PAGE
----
PAGE FOUR THE VICHITA EAGLE, SUITDAY - IlORiniTG, JANUARY 31, 1915 CLUMBER'S : : j GAS WELLS ' ! HOLD OUT i4 'Accident " In North End Yard I3 , Turning Out Other Than I ' Laughing Matter For " ' Wichita. 'LUCKY FINDER THINKS GAS ?. FROM OIL POOL t Using Flow From Own Wells to Cook Asserts It Makes Hot- . ter Fire Than Gas ? ' From Main. columns of the Eagle told of jhe efforts of Plumber T. P. Hayes . to bring in shallow gas ivellsiri the yard at his home, 1549 Jforth St. .Francis aventue. It was predicted by citizens that the wells would play out iand that they were supplied by a seepage from the city gras mains, but time has told that'there is something more to Mr. Hayes gas wells than an accident. There are twenty-two wells at Mr. Hayes place, twenty of which have- been plugged and two connected wltli gas pipes leading to the kitchen range and a heater in the Jiving room of the' Hayes home. Mr. Hayes says that he gets enough gas from one of the wells to do the cook-Jng and gets a faXr flow from the other Well to heat the house. The heater in the living roo.oi is also connected with the city gas mains in case of emergency. Eesides having his own gas for cooking and to furnish part of the heat he has one light supplied by his own gas. Mr. Hayes believes his experimentations with these weuls has developed that he is on the trair of a gas supply and not only does he believe that he has connections with natural gas, but that this gas is known as "wet" gas, coming from a pool of oil. He bases this belief on a peculiar oily odor, coming from his wells and particularly noticeable when the gas is- allowed to escape unlflgthed. Comparing the effect of this gas on the nostrils with that of the tgas coming from the city gas mains (under similar conditions, the oily effect of the former gas is clearly detected. The gas from Mr. Hayes' wella has nothing back of it but gravity pressure, it flows noiselessly, and there is no air mixer on the quarter inch pipes leading to the range-- and stove. Although there is no air in this gas. it ha still tolerably blue. The longer this as is burned the stronger it flows. Mr. Hayes says his gas produces five 'times as much heat as the city gas. er days it is1 oily and sooty, smoking the celling of the rooms. "Many persons think we have no gas in our house but the city gas," says !Mr. Hayes. "However, I know that we have our own gas. I also believe that there is a subterranean pool of oil jnear by. , I have the gas all right and '. watch me order the gas company to take the meter out of my house. I am a poor man but I am going to continue in a quiet way to develop this hidden wealth I have discovered." LOCOMOTIVE ENGINEER HAS REMARKABLE EXPERIENCE I have been thinking that word from me would benefit those who may be suffering as I was before I began taking your Swamp-Root, the greatest kidtney, liver and bladder remedy. I am a locomotive engineer, empoiyed on the Tyrone & Clearfield Branch of the Pennsylvania Railroad. Three years ago I was afflicted with kidney and bladder trouble so bad that I was compelled to lay off duty from my engine and was in the care of two doctors. . However ..their -medielne did not 'benefit, me. ' On day, , 1 noticed yoar advertisement, to send name and address for a, sample bottle of Swamp-Root. "At this time my trouble had reached a serious stage. . I ..sent for the sample bottle and in three days received a small bottle of Swamp-Root, which I took according to ' directions, and by the time I had taken the contents, I could pass water more freely. I was so pleased with my experiment that I sent my wife to the drug store of W. H. Milick. Phillipsburg, Pa., and secured a one-dollar bottle. I continued taking Dr. Kilmer's Swamp-Root until I was entirely cured. Now whenever I feel any pain or soreness after be'ing exposed to bad weather or hard work, I . take a dose or .two of Swamp-Root. I cannot recommend this remedy too highly, especially to brother engineers who are more or less troubled with their kidneys (more than any other class of men). Tours truly, T. J. VON SCOTOC, 1206 Lincoln Ave., Tyrone; Pa. iState of Pennsylvania, County of Blair, ss. Personally appeared before me, a Notary Public, T. J. VanScoyoc, who being duly sworn, doth depose and say that the foregoing statement is true. Sworn and subscribed to before me this 15th day of July, A. D., 1909. ' H. B. CALDEWOOD, Notary Public. Letter to Of. KUmr & Co., ninehsratoo, Pi. i Prove What Swamp-Root Will Do For Yon. Send ten cents to Dr. Kilmer & Co., Binghamton, N. T., for a sample size bottle. It will convince anyone. You will also receive a booklet of valuable information, telling about the kidneys and bladder. When writing be sure and mention the Wichita Sunday Eagle. Regular fifty-cent and one-dollar size bottles for sale at all drug stores. "Almost Froze" In Florida. t One does not need to reside in a .ieold climate to "almost freeze" to DANDRUFF MAKES HAIRJALL OUT 25 Cent' Bottle of "Danderine" Keep3 Hair Thick, Strong, Beautiful. Girls! Try: This L Doubles Beauty of Your Hair in Few Moments. death, remarked Walter Henrion. North Main street druggist, last week while buttoning an overcoat tightly about him. "I went to Florida once and took an overcoat along," he said. "I decided that the overcoat was useless, but as it was light I figured it might come in handy, and it did. The temperature went down to about 40, and although I wore that oveTcoat, I shivered all the time. That was at Jacksonville. I decided that one can get cold in Florida even though he wears an overcoat." o Railroad " Not Built For Trail Mo. Pac. Officials Warn Citizens to Quit Using Tracks As Side walk and Pony-Path. ' H Vf.'" v . .. Within ten minutes . after an application of Danderine you can not find a Blngle trace of .dandruff or falling hair and your scalp will not itch, but what will please you most will be after a few week's use, when you see new hair fine and downy at first yes but really new hair- growing- all over the ecalp. A little Danderine immediately dou-bles-the beauty of your hair. No difference how dull, faded, brittle and scraggy. Just moisten a cloth with Danderine and carefully draw It through your hair, taking one small strand at a time. The effect is amaz ing your hair will be light, fluffy and wavy, and have an appearance of abundance; an incomparable lustre. softness and luxuriance. Get a 25 cent bottle of Knowlton's Danderine from any drug store or toilet counter, and prove that your hair is as pretty and soft as any that it has been neglected or injured by careless treatment that's , all you surely can have beautiful hair and lots of it if you will Just try a little Danderine. Advertisement. Missouri Pacific officials beg to remind citizens that the tracks of this road in Wichita are not a highway for pedestrians and men on horse-i back. They say that men who work at the stock yards ride horses up and down the railroad tracks, although they have been requested to stop the practice. ' The authorities of this railroad say that some men are so anxious to be killed on the railroad track that once in a while a man will He down on the track and refuse to get up when . a train Is approaching. An Illustration of a case of this nature occurred in Wichita Friday night, according to Missouri Pacific officials. As Missouri Pacific .Kansas City passenger train No. 404, in charge of Conductor Frank Kelly, Engineer Johnnie Wickham, and Fireman Tom Campbell was approaching Central avenue about 10:40 o'clock, Engineer Wickham from the reflection of the electric headlight, noted a dark object in the track. He called the attention of the fireman and they decided it was a man: Engineer Wickham pulled down slowly within a few feet of the man, but the movement of the engine did not appear to dampen the man's ardor for a violent death, , He gritted his teeth, and braced himself rigidly between the rails, with his neck fitting nicely over the rail. Wickham and Campbell got down out of the cab and walking up to the man asked him to kindly get up and not obstruct the track. This he refused to do so that it was necessary to pick him up bodily and toss him off the track- Wickham and Campbell say that the man was under the influence of liquor sufficiently to make him feel good and desperate. Missouri Pacific officials said they regretted . that it was . impossible to consistently cut this man's head off. Although the means did not justify the end, they prophecy had they com plied witn his wishes that within 4S hours afterwards, some prominent Wichita lawyer would have served notice of suit for a large sum of money to In a way appease the grif of the widow (also that of the attorney) for gross negligence In striking and killing this good citizen who was quietly going to his Home and family, but who in crossing the Missouri Pacific tracks at Central avenue, was run down by passenger train which was traveling at a fast and reckless rate of speed. o Origin of Japan? Trlcka. Feats with an umbrella of the Japanese kind are very common. The Juggler throws up a ball, catches it. on the top of an open umbrella, and by twisting the handle rapidly, causes the ball to run round the edge of the umbrella. A similar feat Is performed with curtain rings and with coins; the smaller and lighter coin the more difficult the feat. All these feats were originated by a street performer in Japan. One day. while passing under the walls of a castle, a small audience collected on the top of the wall and playfully dropped some tangerines on to the comedian of the company cf struggling Jugglers. No such company is complete without a comedian.) The next day the comedian was treated , In the same manner, and so. he put op MAIL ORDER DEPARTMENT "We guarantee satisfaction, so if you can't' be with us, write us. "Watch our ads and you can order from them, as nothing is misrepresented. We pay the parcel postage. -; - :- - - - j "in ihe Heart ofWfchiia" We Vjive Green Trading Stamps BASEMENT New Spring Suits. High-grade, all-wool Poplin imd double -warp serge, "satin lined, attractively trimmed with fancy buttons; full flare skirt; i ere euer &cwe Was a Jime WA en Si tic Sn romtse ustemauc jnoojjLnq of Bifer l)wiceics A trip through the store these days cannot but result in profit to the shopper. Many lots are small and have ridiculously small prices placed on them in order to effect immediate disposal. Of course many of these small lots will not even be mentioned in the advertising "C " " . i!L 71 ew tffieacy - to - Wear Garments arriving daily, such as Suits,Waists, Dresses, Skirts, etc. Get acquainted with the New Spring Styles. teip Atiilinert for (Early Spring is here. Tipperary Turbans," "Tommy Atkins" and other clever turbans and short brim effects. J 3) is continued Slatterns in 3)inner Sets Greatly 3,ecucect We havs too many different patterns in Dinner Sets and this week we offer the following reductions for quick clearance. A 52 Piece Dinner Set, consists of 6 Dinner Plates, 6 Pie Plates, 6 Bread and Butter Plates, 6 Fruit Dishes, 6 Cups and Saucers, one Baker, one Salad Bowl, one Sugar Bowl, one Creamer, one Casserole, one Covered Vege--table Dish, one Gravy Boat, 6 Coup Soups and one 10-inch Platter. One 52 Piece Set, Semi-Porcelain China, Black and Gold Band decoration; was $19.00, in this sale for ; ; $12.98 One 52-Piece Set Semi-Porcelain China, .decorated pattern; $8.45 value for ; $4.95 One 52-Piece Set Dresden China, floral decoration ; was $4.50, now $2.48 One 52-Piece Set Hapsburg China, gold band and floral decoration ; was $33.25, in this sale for : . $22.85 One 52-Piece Set Austrian China, pink, rose bud pattern; worth $23.25; now for $16.50 One 52-Piece Set French China ,green and gold pattern, plain edges ; was $43.00, now for 1 $28.95 JO tfllll 5 6a earance Sale of Igp''; urnuure, vugs ana aperies Offers the siLust (Eztraordinarey Values It's a radical clearance of all surplus stocks, broken lines, discontinued patterns and floor samples. Prices that will clear the lots and make room for new lines that are now arriving. Below we only quote a few of the many: x CARD TABLES $2.85. Extra Heavy Card Tables of finest construction in either square or circular tops with golden oak finish or leatheroid cover; $4.50 values$3.25 ROCKER SPECIAL $2.75 Solid Golden Oak Rocker with padded seat and high back; a $3.50 vahie of exceptional merit; Monday $2.75 DRESSERS Ten Patterns 42-inch Dressers in Mahogany, Birdseye or Golden Oak with square or shaped beveled plate mirrors; high grade pieces in $25.00 to $27.50 values; your choicc$16.85 BIRDSEYE CHIFFONIERS Four Patterns in Six-Drawer Chiffoniers; 30 to 33 inches wide and fitted with beveled mirrors; $22.50 to $27.50 values; your choice $14.85 (Bar pet ana4 3) r apery department (Third Floor) CLEAN-UP SPECIALS Items left over from our January Post Inventory Sale. 20 CRETONNES 13o Clean snappy patterns worth 20c to 25c ; to close 13c LACE AND SCRIM CURTAINS 33 1-3 Percent Discount All Lace and Scrim Curtains of which there is only one, one and one-half or two pair of a pattern at 1-3 off the regular price. 35c CURTAIN NETS 15o rateen Patterns of 35c Curtain Nets to close at 15c WHITTALL SAMPLE RUGS $4.00 Values $2.85. The entire line of 22-2x36 Whittall Sample Rugs in dropped patterns worth up to $4.00, choice $2.85 $19.85 RUG SPECIAL This includejr 8-3xl0-64 and 9x12 sizes in Axminstcrs,- "Wiltons, Body Brussels and Velvets; worth up to 32.75 ; your choice $19.85 New Spring Silks and Wool Dress Goods Received in tne Last Veek 35 Pieces Cheney Bros. Foulards 85c 10 Pieces Wash Shirting Silks 85c 40-inch Crepe Orient $2.50 10-inch Crepe Satin $3.25 40-inch Cascaduce . $1.50 40-inch Poplin Crepe ''. $1.50 '6G inch Check Taffeta,$1.00 and $2.50 36-inch Plain Taffeta. .$1.00 and $1.75 40-inch Pussy Willow. $2.50 44-inch Gaberdine $3.00 and $4.00 40-incb. Silk and Wool Poplin $1.00 40-inch Faille Francaise $1.75 and $3.00 Wool Satin Prunelles$1.00 and $1.25 French Serge 50c to $1.00 Storm Serge : 50c to $1.50 Broadcloths $1.50 to $3.00 Epingle $1.00 to $1.75 Wool Charmeuse- $1.00 to $1.50 Gaberdine $1.00 to $2.00 Covert $1.00 to $3.00 Scintella $1.00 to $1.75 Tussah Royal $1.00 to $2.00 Mohair Poplin .$1.00 to $3.00 Priestley Black 1 85c to $3,50 New Wasn G oods 36-ineh Check Nainsook in the small Dimity effect, yard . 15c 36-inch Nainsook in the double check weave, fine finish 25c 36-inch Irish Linen, fine finish Ziy2o 36-inch Fine Nainsook, suitable for hand work, at, yard 25c 32-inch Imported French Lingerie, fine for underwear, at 35c 45-inch French Nainsook, at 40c Long Cloth, 40 inches wide, sort finish, 12 yards to the piece, for $2.75 36-inch Long Cloth for children's wear, 12 yards to the piece, for $2.00 36-inch Long Cloth, 12 yards to piece for $1.25 Special on Black Silks Monday 36-inch Black Taffeta, $1.25 quality 89c 36-inch Black Messaline, $1.25 quality . ; 89c 36-inch Black Messaline, $1.00 quality 75c 36-inch Black Moire, $2.00 quality $1.10 40-inch Black Charmeuse, $2.00 quality $1.49 Domestic Department (Basement) More New Goods, Short Length Specials. 25c value in Crepe, 30 inches wide in all light shades and'white, yard 15o 18c to 20c value in Long Cloth, .36 inches wide, 1 to 8 yards in piece, yard . 9o 20c to 25c value in Cream Voile, 36 inches wide, 1 to 8 yards to piece, yard 8c 15c Barred White Dimity, full 36 inches wide, 1 to 10 yards in piece, yard ,. 8c 15c value in Plain White Lawn, 40 inches wide, 1 to 8 yards in piece, yard 8c 8c to 10c value Bleached Muslin, 36 inches wide, short lengths,, 1 to 10 yards in piece, yard 6c 25c Quality Coutil, this is a heavy twilled weave, 36 inches wide, short lengths, yard '. 1212C 15c and 18c. Quality Curtain Swiss, full 36 inches wide, assorted patterns white only, yard -9c 25c to 35c value in Early Spring Suitings, large range of shades, 27 inches wide, yard 15c 18c to 25c Quality in Madras, 36 inches wide, large line of neat patterns, 1 to 8 yards in piece; yard 12Vo Art Needle Work Dept. Nainsook Gowns, stamped in simple designs, at 50c and C9c Stamped Linen Dresser Scarfs 20x45 inches; 75c value . 50c Just received a larpe assortment of books in crochet and tatting, -also the cross stitch. 36-inch Linen Centerpieces, stamping in many pretty designs; $1.00 and $1.25 value 89o 45-inch Breakfast Cloths, stamped on oyster linen to be worked in the delft blue? $1.75 value $1.39 Dustl ess Mop Special fh 1 Introductory sale of the well known W i z z a r d Mops and Polish to further introduce this Mop we will for a few days quote prices as follows The large size; regular $1.25 Mop 95c Regular 50c Wizard Polish 39c Regular 25c Wizard Polish 19c Wizard Carpet Clean, (the duftlM carpet sweep) package 10c a paper umbrella to shield himself. Tha shower of tangerines broke through the umbrella. Then the leading Juggler of the company saw his opportunity. He took the umbrella, twisted it 'quickly, and by making It revolve, caused the tangerines to fly off it. While he was doing this he was helped by a lucky accident. One of the tangerines rolled Tound the umbrella once before dropping on the ground. The Juggler picked up tht tangerine and caught it once more on his revolving umbrella, and thus the feat was invented. The hardest feat of all with the umbrella is done with a Japanese coin wMch Is lighter than an American cent. Strand. Boys and men's work clothing Is now manufactured in the unionized factories of the Johnston-Larimer Try Goods company and the Hauser-Garri-son Dry Goods company. This will benefit at least 500 people, and I will boost all goods made In Wichita. Every dealer ought to do likewise. It will help our industries and be a benefit to the city." IF HEADACHY- DIZZY BUY HOME MADE GOODS Spines Calls Attention of Public to Wichita's Two Clothing Manufacturers. While formerly It was necessary for the merchants of this city to order all boys and men's work clothing from eastern markets, these goods are now manufactured la Wichita, according to Jack Spines, clothing inrchant at 111 West XXuglas avenue. To supply the dertsand for union-made goods. w formerly had to send to eastern cities for them, said Mr. Spines. -Now the same goods can be bought In Wichita, because they are i made in Wichita by Wichita people. Tonight! Clean Your Bowels and Stop Headache, Colds, Sour Stomach. Get a 10-cent box now. You're bilious: You have a throbbing sensation In yo-ur head, a bad taste In your mouth, your eyes born, your skin Is yellow, with dark rings under your eyea; your lips are parched. No wonder yoa feel ugly, mean arvl Ill-tempered. Your system Is full f bile not properly passed off, and what yoa need is a cleaning up Inside. rnt continue blng a bilious nuisance to yourself and those who lore you, and don't report to harsh physic that Irritate and Injure. Remtraber that most disorders of the stomach, liTer and bowels are cured by morning with gentile, thororoagh Cascarets they work wh!le yoa sleep. A 19-ceat box from your druggist win keep yoar liver and bowels clean; stomach sweet, snd your head clear for months. Children love to take Caacarcts becauae they taste good and never gripe or slckea. CANDY CATHARTIC 10 CENT BOXES -ANY DRUG STORE 35) i8r?.rri -s u n ; ferial team M Pi FOR R ound Tri P TO San Diego Los Angeles and San Francisco Ticktti on a!e Feb. $ and 0 -aith return limit (l March 20th. ISrnM rout-. Liberal rtojners. Kffecth Feb. 7. wr rill eatablinh throtjjrh train S'-rvic between "Wichita and Lo Aiizt-U ar.J San FrsnoUo. 0nlT Your K-nrv!ion So-. E. C. MORIAXITY, C. P. A. Phone Kkt. 123. Eoon 103, Union SUtion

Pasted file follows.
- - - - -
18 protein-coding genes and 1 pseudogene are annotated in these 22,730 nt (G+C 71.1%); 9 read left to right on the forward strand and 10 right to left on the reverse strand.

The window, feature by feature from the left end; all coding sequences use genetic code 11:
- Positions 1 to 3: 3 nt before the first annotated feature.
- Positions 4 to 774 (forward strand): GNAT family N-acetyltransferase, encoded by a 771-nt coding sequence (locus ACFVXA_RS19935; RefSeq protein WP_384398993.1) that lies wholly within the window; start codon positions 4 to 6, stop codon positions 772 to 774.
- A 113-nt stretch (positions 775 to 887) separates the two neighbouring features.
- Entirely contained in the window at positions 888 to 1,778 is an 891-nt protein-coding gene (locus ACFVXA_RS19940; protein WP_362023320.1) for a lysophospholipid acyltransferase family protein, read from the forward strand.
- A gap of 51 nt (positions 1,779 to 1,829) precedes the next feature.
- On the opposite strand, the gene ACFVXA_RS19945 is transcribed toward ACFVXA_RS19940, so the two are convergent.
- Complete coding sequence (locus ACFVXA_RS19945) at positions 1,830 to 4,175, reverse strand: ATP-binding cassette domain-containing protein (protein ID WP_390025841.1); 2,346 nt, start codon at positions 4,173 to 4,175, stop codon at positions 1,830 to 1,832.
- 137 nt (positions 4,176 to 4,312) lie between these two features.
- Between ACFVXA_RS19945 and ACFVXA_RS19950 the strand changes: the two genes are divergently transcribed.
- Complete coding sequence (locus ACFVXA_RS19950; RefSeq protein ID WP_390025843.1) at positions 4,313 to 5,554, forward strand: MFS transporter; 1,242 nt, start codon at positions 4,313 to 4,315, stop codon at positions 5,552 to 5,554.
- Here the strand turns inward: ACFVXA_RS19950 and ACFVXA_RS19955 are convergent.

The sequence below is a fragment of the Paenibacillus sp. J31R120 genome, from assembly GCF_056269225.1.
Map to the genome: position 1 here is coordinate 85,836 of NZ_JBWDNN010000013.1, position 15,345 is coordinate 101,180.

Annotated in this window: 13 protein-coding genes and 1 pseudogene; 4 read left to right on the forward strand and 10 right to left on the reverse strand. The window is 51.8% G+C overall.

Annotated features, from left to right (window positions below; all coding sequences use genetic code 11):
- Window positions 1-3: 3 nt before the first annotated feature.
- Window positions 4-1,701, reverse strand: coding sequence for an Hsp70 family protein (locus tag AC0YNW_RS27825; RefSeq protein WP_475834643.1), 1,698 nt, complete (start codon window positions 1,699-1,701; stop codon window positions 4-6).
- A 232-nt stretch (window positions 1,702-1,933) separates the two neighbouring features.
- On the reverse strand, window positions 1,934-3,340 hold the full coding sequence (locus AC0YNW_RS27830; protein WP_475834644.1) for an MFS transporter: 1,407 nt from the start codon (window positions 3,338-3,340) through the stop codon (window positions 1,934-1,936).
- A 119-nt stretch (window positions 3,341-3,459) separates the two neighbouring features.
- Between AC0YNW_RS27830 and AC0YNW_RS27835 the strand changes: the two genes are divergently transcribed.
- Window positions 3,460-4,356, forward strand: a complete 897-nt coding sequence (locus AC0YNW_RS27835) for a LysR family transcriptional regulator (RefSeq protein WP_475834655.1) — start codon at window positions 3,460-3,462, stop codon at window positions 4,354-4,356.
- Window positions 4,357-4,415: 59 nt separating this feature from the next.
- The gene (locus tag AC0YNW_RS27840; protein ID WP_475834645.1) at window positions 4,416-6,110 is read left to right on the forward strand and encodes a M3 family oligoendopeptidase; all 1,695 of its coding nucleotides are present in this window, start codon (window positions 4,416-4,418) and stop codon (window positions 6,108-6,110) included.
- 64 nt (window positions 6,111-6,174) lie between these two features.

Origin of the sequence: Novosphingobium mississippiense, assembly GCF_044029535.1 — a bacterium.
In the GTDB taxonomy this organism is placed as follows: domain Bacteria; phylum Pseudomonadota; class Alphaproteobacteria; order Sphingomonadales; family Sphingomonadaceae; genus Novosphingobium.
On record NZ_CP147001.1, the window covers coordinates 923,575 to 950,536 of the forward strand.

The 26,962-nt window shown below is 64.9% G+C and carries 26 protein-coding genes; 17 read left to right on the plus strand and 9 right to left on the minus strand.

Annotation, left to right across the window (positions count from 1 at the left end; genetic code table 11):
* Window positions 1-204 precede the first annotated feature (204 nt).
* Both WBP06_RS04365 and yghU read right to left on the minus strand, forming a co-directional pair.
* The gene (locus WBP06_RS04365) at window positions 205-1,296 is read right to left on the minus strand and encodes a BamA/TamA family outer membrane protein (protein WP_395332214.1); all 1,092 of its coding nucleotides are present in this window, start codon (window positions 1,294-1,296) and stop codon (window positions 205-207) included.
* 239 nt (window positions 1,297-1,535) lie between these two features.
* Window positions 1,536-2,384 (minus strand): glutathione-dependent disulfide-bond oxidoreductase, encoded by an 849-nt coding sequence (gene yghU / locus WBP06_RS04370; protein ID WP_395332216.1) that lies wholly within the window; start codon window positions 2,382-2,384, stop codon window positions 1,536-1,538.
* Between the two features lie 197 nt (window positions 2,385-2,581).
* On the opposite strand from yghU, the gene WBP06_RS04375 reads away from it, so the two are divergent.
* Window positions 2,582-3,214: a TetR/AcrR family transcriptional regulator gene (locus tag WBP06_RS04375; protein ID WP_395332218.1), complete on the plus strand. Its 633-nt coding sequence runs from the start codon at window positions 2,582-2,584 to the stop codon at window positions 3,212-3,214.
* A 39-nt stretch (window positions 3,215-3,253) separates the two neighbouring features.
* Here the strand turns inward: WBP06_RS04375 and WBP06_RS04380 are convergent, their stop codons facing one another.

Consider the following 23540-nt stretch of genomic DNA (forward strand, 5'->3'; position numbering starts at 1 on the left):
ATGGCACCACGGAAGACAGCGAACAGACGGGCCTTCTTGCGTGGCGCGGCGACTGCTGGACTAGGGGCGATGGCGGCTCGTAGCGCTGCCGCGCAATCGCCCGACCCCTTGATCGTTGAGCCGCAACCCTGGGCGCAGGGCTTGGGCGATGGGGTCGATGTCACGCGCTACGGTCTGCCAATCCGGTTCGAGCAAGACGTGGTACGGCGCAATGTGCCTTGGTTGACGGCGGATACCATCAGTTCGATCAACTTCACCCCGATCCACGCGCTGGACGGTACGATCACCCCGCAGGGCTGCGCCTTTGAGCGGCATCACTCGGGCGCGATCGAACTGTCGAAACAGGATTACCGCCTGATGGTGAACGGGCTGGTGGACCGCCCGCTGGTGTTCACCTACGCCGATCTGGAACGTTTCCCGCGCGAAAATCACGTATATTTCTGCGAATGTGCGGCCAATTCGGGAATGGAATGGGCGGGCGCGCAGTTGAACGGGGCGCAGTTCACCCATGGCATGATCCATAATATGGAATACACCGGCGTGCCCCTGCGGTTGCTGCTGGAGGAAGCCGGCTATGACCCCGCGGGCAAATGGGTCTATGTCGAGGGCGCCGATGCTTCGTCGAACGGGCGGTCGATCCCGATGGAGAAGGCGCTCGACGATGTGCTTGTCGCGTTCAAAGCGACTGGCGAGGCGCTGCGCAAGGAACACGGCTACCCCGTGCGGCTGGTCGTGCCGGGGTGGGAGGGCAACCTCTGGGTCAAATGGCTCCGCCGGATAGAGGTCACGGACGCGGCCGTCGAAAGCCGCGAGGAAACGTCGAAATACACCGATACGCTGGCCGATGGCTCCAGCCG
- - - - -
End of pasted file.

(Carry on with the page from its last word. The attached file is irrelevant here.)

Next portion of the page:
What members have found on this page

Get access to

  • The largest online newspaper archive
  • 19,400+ newspapers from the 1700s–2000s
  • Millions of additional pages added every month

Try it free